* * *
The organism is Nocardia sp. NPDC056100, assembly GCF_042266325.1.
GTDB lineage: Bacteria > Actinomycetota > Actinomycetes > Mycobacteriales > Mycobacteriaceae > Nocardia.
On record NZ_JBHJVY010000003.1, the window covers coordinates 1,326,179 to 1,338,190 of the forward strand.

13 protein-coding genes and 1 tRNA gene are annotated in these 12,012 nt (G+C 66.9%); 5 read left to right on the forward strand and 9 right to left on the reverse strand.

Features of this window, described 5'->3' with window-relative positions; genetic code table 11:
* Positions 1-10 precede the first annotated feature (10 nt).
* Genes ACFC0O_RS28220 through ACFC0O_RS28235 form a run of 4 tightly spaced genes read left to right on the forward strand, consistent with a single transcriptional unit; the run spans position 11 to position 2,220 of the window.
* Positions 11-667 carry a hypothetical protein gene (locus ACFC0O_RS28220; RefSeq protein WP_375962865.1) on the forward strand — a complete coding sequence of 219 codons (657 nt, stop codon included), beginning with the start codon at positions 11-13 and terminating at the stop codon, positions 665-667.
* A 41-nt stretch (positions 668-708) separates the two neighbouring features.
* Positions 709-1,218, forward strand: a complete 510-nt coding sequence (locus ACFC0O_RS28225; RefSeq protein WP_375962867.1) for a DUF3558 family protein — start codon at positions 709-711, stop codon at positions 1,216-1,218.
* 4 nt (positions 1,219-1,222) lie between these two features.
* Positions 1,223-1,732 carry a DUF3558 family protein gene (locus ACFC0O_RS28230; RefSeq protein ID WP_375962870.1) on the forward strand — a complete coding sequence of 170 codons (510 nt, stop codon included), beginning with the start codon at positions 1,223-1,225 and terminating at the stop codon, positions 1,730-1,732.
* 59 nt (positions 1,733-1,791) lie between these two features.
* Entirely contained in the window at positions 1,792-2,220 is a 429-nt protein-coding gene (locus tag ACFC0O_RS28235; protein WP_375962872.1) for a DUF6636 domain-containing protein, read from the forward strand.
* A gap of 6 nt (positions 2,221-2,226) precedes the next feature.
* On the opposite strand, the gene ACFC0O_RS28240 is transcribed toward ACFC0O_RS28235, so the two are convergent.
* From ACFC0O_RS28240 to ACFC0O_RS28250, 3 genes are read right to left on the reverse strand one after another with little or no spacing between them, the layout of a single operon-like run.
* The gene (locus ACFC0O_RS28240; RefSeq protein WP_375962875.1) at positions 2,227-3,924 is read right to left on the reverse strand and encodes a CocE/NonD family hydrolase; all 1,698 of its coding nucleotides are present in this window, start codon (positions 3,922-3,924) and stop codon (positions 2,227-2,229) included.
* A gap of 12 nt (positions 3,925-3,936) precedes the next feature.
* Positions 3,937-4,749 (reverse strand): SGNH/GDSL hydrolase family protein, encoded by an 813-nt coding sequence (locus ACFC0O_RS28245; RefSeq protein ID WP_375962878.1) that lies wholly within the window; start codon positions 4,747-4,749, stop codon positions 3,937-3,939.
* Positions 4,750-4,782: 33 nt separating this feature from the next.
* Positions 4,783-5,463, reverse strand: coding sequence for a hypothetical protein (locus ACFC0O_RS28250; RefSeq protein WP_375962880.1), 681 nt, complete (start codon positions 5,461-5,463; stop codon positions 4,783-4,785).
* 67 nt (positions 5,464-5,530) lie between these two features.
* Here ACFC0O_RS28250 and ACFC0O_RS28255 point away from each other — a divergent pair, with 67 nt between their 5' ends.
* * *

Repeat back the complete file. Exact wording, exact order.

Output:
The organism is Nocardia sp. NPDC056100, assembly GCF_042266325.1.
GTDB lineage: Bacteria > Actinomycetota > Actinomycetes > Mycobacteriales > Mycobacteriaceae > Nocardia.
On record NZ_JBHJVY010000003.1, the window covers coordinates 1,326,179 to 1,338,190 of the forward strand.

13 protein-coding genes and 1 tRNA gene are annotated in these 12,012 nt (G+C 66.9%); 5 read left to right on the forward strand and 9 right to left on the reverse strand.

Features of this window, described 5'->3' with window-relative positions; genetic code table 11:
* Positions 1-10 precede the first annotated feature (10 nt).
* Genes ACFC0O_RS28220 through ACFC0O_RS28235 form a run of 4 tightly spaced genes read left to right on the forward strand, consistent with a single transcriptional unit; the run spans position 11 to position 2,220 of the window.
* Positions 11-667 carry a hypothetical protein gene (locus ACFC0O_RS28220; RefSeq protein WP_375962865.1) on the forward strand — a complete coding sequence of 219 codons (657 nt, stop codon included), beginning with the start codon at positions 11-13 and terminating at the stop codon, positions 665-667.
* A 41-nt stretch (positions 668-708) separates the two neighbouring features.
* Positions 709-1,218, forward strand: a complete 510-nt coding sequence (locus ACFC0O_RS28225; RefSeq protein WP_375962867.1) for a DUF3558 family protein — start codon at positions 709-711, stop codon at positions 1,216-1,218.
* 4 nt (positions 1,219-1,222) lie between these two features.
* Positions 1,223-1,732 carry a DUF3558 family protein gene (locus ACFC0O_RS28230; RefSeq protein ID WP_375962870.1) on the forward strand — a complete coding sequence of 170 codons (510 nt, stop codon included), beginning with the start codon at positions 1,223-1,225 and terminating at the stop codon, positions 1,730-1,732.
* 59 nt (positions 1,733-1,791) lie between these two features.
* Entirely contained in the window at positions 1,792-2,220 is a 429-nt protein-coding gene (locus tag ACFC0O_RS28235; protein WP_375962872.1) for a DUF6636 domain-containing protein, read from the forward strand.
* A gap of 6 nt (positions 2,221-2,226) precedes the next feature.
* On the opposite strand, the gene ACFC0O_RS28240 is transcribed toward ACFC0O_RS28235, so the two are convergent.
* From ACFC0O_RS28240 to ACFC0O_RS28250, 3 genes are read right to left on the reverse strand one after another with little or no spacing between them, the layout of a single operon-like run.
* The gene (locus ACFC0O_RS28240; RefSeq protein WP_375962875.1) at positions 2,227-3,924 is read right to left on the reverse strand and encodes a CocE/NonD family hydrolase; all 1,698 of its coding nucleotides are present in this window, start codon (positions 3,922-3,924) and stop codon (positions 2,227-2,229) included.
* A gap of 12 nt (positions 3,925-3,936) precedes the next feature.
* Positions 3,937-4,749 (reverse strand): SGNH/GDSL hydrolase family protein, encoded by an 813-nt coding sequence (locus ACFC0O_RS28245; RefSeq protein ID WP_375962878.1) that lies wholly within the window; start codon positions 4,747-4,749, stop codon positions 3,937-3,939.
* Positions 4,750-4,782: 33 nt separating this feature from the next.
* Positions 4,783-5,463, reverse strand: coding sequence for a hypothetical protein (locus ACFC0O_RS28250; RefSeq protein WP_375962880.1), 681 nt, complete (start codon positions 5,461-5,463; stop codon positions 4,783-4,785).
* 67 nt (positions 5,464-5,530) lie between these two features.
* Here ACFC0O_RS28250 and ACFC0O_RS28255 point away from each other — a divergent pair, with 67 nt between their 5' ends.